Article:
Shift In Federal Policy
What has opened the way for such a costly source of energy is the dramatic turn in federal policy. In 2005, the Bush administration established generous programs to reward renewable energy developers. The Obama administration continued the policy, offering $45 billion in federal tax credits, guaranteed loans and grants.
In California, former Governor Arnold Schwarzenegger freed large solar plants from property tax and handed out $90 million in exemptions from sales and use taxes. Under Governor Jerry Brown, the state invested more than $70 million in clean energy research last year.
Ironically, most of the opposition as come from the government, in the form of the National Park Service, which has voiced the strongest complaints about the scale and siting of solar projects. California’s desert parks: Joshua Tree, Death Valley and the Mojave National Preserve have the most acreage affected by the development.
The Department of Defense also has raised questions, the the Federal Aviation Administration has voiced concerns about the heat plume rising from the Ivanpah towers and about the installation’s possible radar interference.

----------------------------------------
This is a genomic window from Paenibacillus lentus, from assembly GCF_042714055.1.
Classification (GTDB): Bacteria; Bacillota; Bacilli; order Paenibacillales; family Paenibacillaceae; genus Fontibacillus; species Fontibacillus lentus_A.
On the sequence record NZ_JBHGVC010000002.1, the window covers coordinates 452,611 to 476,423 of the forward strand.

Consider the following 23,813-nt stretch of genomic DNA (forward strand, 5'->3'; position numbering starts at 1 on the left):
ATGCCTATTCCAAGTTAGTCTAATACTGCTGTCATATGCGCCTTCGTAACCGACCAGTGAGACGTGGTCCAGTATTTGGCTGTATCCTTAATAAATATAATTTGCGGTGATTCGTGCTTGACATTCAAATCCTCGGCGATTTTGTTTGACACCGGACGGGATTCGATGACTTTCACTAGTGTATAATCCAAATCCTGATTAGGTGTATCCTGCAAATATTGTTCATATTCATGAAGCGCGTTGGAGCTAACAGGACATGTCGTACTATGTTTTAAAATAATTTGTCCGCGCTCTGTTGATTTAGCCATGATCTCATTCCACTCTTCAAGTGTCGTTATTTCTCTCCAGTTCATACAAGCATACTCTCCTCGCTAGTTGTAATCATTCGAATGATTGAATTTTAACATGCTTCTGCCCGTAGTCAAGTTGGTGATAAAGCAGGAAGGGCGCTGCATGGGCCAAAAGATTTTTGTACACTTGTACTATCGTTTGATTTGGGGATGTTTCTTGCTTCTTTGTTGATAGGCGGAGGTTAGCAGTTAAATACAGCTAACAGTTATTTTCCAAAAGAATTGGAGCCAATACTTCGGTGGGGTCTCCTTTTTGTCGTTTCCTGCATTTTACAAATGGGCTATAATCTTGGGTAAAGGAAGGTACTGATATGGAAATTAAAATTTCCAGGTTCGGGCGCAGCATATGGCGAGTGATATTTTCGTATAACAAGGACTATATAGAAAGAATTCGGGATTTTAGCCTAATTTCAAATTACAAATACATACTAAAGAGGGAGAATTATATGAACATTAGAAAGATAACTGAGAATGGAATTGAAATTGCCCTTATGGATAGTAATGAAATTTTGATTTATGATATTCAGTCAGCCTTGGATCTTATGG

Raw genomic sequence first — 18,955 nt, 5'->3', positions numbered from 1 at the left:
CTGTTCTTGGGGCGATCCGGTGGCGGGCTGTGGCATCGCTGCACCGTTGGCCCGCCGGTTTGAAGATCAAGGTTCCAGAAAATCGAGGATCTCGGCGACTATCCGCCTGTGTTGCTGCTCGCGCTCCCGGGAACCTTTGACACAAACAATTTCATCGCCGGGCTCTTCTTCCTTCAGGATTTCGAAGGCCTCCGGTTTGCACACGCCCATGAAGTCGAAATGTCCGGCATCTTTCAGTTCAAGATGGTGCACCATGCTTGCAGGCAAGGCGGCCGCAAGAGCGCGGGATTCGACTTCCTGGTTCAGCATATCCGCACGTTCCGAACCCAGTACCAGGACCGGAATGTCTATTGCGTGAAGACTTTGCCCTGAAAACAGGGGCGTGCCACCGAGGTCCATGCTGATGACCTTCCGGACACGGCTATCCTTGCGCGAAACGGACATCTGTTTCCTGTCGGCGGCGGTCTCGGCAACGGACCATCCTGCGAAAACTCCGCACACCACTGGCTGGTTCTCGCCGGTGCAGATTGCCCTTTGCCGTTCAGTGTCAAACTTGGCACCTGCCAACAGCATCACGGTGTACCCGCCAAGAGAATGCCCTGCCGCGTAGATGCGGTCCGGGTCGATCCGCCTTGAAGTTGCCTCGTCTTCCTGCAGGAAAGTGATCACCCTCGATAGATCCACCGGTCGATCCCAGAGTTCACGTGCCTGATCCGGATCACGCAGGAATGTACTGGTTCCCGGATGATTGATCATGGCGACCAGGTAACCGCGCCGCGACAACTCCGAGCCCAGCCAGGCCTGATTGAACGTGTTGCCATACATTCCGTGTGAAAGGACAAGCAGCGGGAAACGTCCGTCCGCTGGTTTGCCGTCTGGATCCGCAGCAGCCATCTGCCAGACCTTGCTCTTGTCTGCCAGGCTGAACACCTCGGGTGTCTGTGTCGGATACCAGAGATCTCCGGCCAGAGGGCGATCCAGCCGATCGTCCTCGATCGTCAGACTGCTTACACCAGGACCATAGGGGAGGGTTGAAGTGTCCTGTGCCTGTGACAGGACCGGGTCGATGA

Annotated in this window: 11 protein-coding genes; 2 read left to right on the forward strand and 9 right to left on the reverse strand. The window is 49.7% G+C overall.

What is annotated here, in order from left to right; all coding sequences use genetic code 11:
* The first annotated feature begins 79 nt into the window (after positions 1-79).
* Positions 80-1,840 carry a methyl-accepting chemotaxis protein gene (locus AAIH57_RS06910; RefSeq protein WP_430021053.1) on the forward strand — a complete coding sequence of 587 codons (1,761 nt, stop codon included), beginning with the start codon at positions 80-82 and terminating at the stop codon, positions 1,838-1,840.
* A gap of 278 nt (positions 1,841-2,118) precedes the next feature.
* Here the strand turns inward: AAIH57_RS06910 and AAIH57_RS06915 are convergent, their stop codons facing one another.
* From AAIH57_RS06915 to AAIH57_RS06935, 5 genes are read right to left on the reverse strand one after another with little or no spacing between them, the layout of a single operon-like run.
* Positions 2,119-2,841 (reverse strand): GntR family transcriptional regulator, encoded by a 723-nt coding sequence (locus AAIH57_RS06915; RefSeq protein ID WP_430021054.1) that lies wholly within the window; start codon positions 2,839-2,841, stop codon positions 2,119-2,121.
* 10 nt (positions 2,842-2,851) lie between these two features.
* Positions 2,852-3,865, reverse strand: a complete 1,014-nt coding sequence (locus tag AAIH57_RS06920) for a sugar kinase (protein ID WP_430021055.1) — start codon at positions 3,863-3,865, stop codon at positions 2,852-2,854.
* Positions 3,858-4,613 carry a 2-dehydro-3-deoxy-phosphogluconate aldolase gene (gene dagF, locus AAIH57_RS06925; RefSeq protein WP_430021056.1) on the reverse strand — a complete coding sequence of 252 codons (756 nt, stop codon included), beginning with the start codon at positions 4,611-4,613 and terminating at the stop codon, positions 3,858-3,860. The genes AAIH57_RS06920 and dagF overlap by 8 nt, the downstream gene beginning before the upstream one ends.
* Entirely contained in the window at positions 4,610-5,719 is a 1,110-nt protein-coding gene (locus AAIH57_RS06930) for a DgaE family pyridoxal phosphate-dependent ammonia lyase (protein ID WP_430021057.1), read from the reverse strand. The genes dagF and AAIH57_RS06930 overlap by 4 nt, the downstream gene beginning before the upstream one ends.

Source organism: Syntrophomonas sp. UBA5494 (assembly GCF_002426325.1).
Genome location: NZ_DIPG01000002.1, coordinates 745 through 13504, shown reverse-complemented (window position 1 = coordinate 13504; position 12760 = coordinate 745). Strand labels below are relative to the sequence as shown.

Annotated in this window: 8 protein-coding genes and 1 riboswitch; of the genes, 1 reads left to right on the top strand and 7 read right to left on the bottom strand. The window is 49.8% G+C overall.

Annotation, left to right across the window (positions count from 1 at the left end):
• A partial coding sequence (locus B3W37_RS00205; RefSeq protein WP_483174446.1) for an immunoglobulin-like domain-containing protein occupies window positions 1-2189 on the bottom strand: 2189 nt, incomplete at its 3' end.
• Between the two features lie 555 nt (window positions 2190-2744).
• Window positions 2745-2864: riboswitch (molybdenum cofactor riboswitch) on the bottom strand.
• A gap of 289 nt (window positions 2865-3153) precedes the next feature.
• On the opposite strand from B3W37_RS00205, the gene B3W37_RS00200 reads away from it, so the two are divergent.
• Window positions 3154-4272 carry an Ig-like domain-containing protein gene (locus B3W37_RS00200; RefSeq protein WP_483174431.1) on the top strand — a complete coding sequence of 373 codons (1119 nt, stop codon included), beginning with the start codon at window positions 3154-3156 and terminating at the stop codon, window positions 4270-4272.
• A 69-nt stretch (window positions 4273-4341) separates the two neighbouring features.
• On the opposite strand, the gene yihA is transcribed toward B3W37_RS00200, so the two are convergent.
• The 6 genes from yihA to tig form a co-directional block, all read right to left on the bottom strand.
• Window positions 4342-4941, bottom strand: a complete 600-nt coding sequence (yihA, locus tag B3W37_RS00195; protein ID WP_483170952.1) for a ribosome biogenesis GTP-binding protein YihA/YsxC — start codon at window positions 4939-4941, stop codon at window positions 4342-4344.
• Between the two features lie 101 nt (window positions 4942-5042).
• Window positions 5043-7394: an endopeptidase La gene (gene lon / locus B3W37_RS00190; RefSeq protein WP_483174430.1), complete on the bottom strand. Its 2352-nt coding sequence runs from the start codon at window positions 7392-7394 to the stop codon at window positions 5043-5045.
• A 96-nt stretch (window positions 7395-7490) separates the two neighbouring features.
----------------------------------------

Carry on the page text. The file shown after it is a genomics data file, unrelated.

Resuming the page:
Dennis Schramm, who retired last December as superintendent at Mojave National Preserve, found himself at odds with the Interior Department, his own parent agency, in defending the 900 species of plants and 300-plus species of animals in the preserve, especially the desert tortoise.
There are no easy answers here, but could it be that once again the Big Energy Companies are calling the shots? Meanwhile, I think I’ll take my desert hiking elsewhere.
Photo Credit: iStock
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